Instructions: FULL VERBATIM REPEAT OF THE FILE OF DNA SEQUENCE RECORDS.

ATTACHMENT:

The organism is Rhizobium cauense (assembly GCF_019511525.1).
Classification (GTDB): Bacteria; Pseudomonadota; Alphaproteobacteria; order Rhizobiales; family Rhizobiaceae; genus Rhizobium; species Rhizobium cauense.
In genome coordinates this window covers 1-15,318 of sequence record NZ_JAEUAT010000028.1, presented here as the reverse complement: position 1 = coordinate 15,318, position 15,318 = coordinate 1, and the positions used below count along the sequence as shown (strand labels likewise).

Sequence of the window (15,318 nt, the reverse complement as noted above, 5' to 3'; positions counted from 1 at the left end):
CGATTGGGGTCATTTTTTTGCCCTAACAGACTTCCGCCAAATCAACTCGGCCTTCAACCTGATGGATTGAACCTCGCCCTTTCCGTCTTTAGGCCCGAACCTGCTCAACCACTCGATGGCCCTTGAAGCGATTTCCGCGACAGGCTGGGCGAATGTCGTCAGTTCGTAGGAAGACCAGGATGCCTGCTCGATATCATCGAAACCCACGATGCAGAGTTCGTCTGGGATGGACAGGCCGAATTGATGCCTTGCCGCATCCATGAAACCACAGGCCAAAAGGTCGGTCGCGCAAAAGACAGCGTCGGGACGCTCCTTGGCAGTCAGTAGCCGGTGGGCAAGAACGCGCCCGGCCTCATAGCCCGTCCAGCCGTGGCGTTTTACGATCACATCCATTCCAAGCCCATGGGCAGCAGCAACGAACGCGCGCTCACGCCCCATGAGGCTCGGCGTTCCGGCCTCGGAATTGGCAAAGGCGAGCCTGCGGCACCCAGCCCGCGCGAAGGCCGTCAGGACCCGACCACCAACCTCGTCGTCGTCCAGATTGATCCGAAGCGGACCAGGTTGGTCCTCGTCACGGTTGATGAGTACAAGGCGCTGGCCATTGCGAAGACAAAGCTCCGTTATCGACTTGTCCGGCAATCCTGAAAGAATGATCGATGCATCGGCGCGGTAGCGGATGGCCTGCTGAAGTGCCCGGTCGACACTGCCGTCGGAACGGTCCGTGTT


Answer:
The organism is Rhizobium cauense (assembly GCF_019511525.1).
Classification (GTDB): Bacteria; Pseudomonadota; Alphaproteobacteria; order Rhizobiales; family Rhizobiaceae; genus Rhizobium; species Rhizobium cauense.
In genome coordinates this window covers 1-15,318 of sequence record NZ_JAEUAT010000028.1, presented here as the reverse complement: position 1 = coordinate 15,318, position 15,318 = coordinate 1, and the positions used below count along the sequence as shown (strand labels likewise).

Sequence of the window (15,318 nt, the reverse complement as noted above, 5' to 3'; positions counted from 1 at the left end):
CGATTGGGGTCATTTTTTTGCCCTAACAGACTTCCGCCAAATCAACTCGGCCTTCAACCTGATGGATTGAACCTCGCCCTTTCCGTCTTTAGGCCCGAACCTGCTCAACCACTCGATGGCCCTTGAAGCGATTTCCGCGACAGGCTGGGCGAATGTCGTCAGTTCGTAGGAAGACCAGGATGCCTGCTCGATATCATCGAAACCCACGATGCAGAGTTCGTCTGGGATGGACAGGCCGAATTGATGCCTTGCCGCATCCATGAAACCACAGGCCAAAAGGTCGGTCGCGCAAAAGACAGCGTCGGGACGCTCCTTGGCAGTCAGTAGCCGGTGGGCAAGAACGCGCCCGGCCTCATAGCCCGTCCAGCCGTGGCGTTTTACGATCACATCCATTCCAAGCCCATGGGCAGCAGCAACGAACGCGCGCTCACGCCCCATGAGGCTCGGCGTTCCGGCCTCGGAATTGGCAAAGGCGAGCCTGCGGCACCCAGCCCGCGCGAAGGCCGTCAGGACCCGACCACCAACCTCGTCGTCGTCCAGATTGATCCGAAGCGGACCAGGTTGGTCCTCGTCACGGTTGATGAGTACAAGGCGCTGGCCATTGCGAAGACAAAGCTCCGTTATCGACTTGTCCGGCAATCCTGAAAGAATGATCGATGCATCGGCGCGGTAGCGGATGGCCTGCTGAAGTGCCCGGTCGACACTGCCGTCGGAACGGTCCGTGTT